1. The flat settlement, Boian culture (5000-4500 cal.BC) at the western limit of lake’s Mostistea terrace.
2. Tell settlement, Gumelnita culture (4500-3900 cal. BC) located at the eastern end of the lake’s terrace. Most of the research has been conducted here.
3. Cemetery I (5000-4300 cal. BC) necropolis appearing to have been used by the inhabitants of both Boian and Gumelnita settlements for more than 8000 years.
4. The off-tell settlement (4500-4300 cal. BC) was identified in 2014 at the limit of cemetery 1. It consists in a series of large house structures (ca. 10x16m) located across the tell at the eastern limit of Cemetery I
5. Cemetery II (4500-4000 cal. BC) which was accidentally identified in the 1970’s is placed at approximately 300 m south of the tell and comprises a few Gumelnita burials.
6. Cemetery III (4600- 4500 cal. BC) identified in 2014 at approximately 280m NNW from the Boian Settlement and ca. 600 m NW from tell. Three burials were excavated which yielded artefacts specific for the Boian-Gumelnita transition phase.
Furthermore, complexes belonging to both settlements and cemeteries were identified and associated to the final phase of the Chalcolithic (Cernavoda I and II), the Bronze Age period (Tei culture), Iron Age (Basarabi culture). Also, features dating back to 4th, 6th-7th centuries AD and Dridu culture 10th century AD, compliment the archaeology in this area.
The oldest settlement in this area is Sultana-Ghetarie belonging to the Boian culture, Vidra Phase which reveals C14 dates between 5000 and 4500 cal BC. Evidence strongly suggests that these groups also created cemetery I and the the tell settlement. The latter settlement was vaguely documented as a result of field walking sessions. Due to the natural erosion and anthropogenic interference, the site is degrading at a worrying speed fact that led to excavations both for rescue and for the purpose of research. There are eight medium to large sized features attributed to Boian, Vidra phase. They present rich archaeological information consisting in ceramic, worked flint, loom weights. Also, significant quantities of charcoal, shell and animal bone contribute to the impressive record in this area.
The most studied area is the tell settlement of Gumelnita culture (ca.4500- 3900 cal. BC). The culture belongs to the wider Kodjadermen-Gumelnita-Karanovo VI spread along the Black Sea coast, Bulgaria and southeast Romania. The settlement is located on top of a terrace next to a natural water source. Stratigraphically, the habitation level is approximately 4.30 m.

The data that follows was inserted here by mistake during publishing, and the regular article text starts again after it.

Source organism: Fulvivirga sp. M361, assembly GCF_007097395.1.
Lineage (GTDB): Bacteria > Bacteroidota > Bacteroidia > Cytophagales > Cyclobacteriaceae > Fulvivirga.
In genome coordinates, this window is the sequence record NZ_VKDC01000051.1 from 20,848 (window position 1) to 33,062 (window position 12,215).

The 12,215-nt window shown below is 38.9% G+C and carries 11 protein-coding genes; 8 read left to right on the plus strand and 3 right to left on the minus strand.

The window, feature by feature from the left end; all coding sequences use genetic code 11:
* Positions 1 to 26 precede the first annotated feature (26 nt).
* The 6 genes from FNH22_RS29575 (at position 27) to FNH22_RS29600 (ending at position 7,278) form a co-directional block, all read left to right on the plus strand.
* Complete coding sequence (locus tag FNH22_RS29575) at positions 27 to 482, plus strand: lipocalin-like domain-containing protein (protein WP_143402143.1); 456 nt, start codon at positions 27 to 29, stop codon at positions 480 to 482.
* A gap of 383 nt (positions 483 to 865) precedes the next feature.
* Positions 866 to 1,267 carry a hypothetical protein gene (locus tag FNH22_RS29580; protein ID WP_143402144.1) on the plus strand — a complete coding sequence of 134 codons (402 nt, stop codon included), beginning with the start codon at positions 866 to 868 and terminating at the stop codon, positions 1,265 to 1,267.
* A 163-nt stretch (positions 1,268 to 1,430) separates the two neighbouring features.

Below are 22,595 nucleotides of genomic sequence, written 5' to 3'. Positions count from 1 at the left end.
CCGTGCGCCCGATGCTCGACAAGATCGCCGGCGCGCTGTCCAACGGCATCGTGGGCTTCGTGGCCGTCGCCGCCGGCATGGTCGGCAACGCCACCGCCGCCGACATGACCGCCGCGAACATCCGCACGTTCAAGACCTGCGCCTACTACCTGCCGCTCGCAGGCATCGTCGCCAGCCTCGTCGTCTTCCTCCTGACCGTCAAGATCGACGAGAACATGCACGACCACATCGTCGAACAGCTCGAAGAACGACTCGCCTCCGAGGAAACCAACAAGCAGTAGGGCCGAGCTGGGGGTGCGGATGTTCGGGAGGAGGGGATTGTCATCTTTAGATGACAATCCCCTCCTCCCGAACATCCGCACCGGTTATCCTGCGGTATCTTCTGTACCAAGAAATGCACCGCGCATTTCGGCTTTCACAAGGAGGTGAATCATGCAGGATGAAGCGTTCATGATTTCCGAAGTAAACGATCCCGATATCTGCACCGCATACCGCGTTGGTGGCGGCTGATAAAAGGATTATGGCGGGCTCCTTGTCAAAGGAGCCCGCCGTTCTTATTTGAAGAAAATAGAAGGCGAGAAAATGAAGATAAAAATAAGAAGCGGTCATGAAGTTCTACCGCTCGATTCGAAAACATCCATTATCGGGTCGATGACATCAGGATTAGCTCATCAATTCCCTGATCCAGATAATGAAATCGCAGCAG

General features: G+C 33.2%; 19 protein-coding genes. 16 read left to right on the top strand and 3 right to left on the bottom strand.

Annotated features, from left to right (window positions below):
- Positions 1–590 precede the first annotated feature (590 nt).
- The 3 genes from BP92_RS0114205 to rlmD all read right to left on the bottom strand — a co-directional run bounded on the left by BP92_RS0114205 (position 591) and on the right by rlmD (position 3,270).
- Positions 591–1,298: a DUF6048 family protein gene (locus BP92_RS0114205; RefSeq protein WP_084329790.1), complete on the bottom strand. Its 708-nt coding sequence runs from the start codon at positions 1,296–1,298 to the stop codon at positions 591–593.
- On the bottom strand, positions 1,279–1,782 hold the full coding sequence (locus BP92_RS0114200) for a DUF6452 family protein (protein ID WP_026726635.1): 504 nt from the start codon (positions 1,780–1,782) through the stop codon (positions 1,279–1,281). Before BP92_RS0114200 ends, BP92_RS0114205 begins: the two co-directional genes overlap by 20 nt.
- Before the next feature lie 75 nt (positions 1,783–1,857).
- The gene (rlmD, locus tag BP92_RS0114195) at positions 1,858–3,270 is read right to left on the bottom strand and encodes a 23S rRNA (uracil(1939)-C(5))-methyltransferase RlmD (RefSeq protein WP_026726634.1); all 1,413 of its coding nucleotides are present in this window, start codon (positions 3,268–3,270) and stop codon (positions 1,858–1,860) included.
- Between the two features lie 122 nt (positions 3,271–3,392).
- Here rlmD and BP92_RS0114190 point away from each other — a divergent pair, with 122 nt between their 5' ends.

As a result of excavation evidence revealed that repair work and delimitation of the area was conducted from the first phase of occupation onwards. Three stages of building consisting of three external ditches and two palisades connected to the ditches, can be observed. The post holes of the palisades are generally very similar in dimensions and filling which show that antler and bone axes would have been used to dig.
The living space seems to have been very well organized. Houses here are rectangular with dimensions ca. 3x4m, oriented on a North South axis. Larger two room house structures between 7x4m and 10x4.5m have also been revealed by excavation.
The material used for building is clay in the form of adobe which dress the main frame with a result loosely resembling the wattle and daub technique. The interior walls, floors and hearths would have been plastered repeatedly as evidence has shown. Also, a high degree of housekeeping is evident. The richness of the artefacts recovered here comprising in amazing ceramic vessels for everyday use, anthropomorphic and zoomorphic ceramics and also flint, bone and antler tools demonstrate the importance of this site in the European prehistory. Furthermore, the adornment objects of bone, shell and pure gold add great significance of evidence in the archaeological record.
The rubbish deposition areas add a great amount of information to the evidence through the remains of organic matter such as fish and mammalian bone, shell, coprolites and wood.
The cemetery I is situated at approximately 150 m west of the tell itself and ca, 320m east from the Sultana-Ghetarie. Results of analyses show dates between 5000-4300 cal.BC.
Until now, cemetery I has yielded 95 burials that can be categorized as primary burials. Here, a single individual in generally articulated crouched position were recovered. The secondary inhumations represent an individual that was moved from its initial burial place. The orientation axis in the case of primary burials was generally with the head towards east. Also, consequent spatial analysis revealed a tendency of parallel distribution of the inhumations. These characteristics are common to the Chalcolithic burials in the Balkan area but also of the Boian culture which suggest the presence of patterns becoming traditions emphasizing continuity in the funerary practices.
The secondary burials are on the other hand, puzzling. Generally, the bones belong to a single individual with one exception where two individuals were identified. The patterns of deposition can be divided in two categories between the ones that show clear intentional bone selection and the apparently randomly picked. Another point to emphasize is the post burial bone removal where skulls and other bones were displaced from the grave, in some cases archaeologists were able to identify stratigraphically the extraction marks. It is taken into consideration their use as part of an ancestor’s cult or ceremonially as part of rituals.
A small number of burials present grave goods such as ceramic vessels and flint blades but also polished stone axes and adornment objects.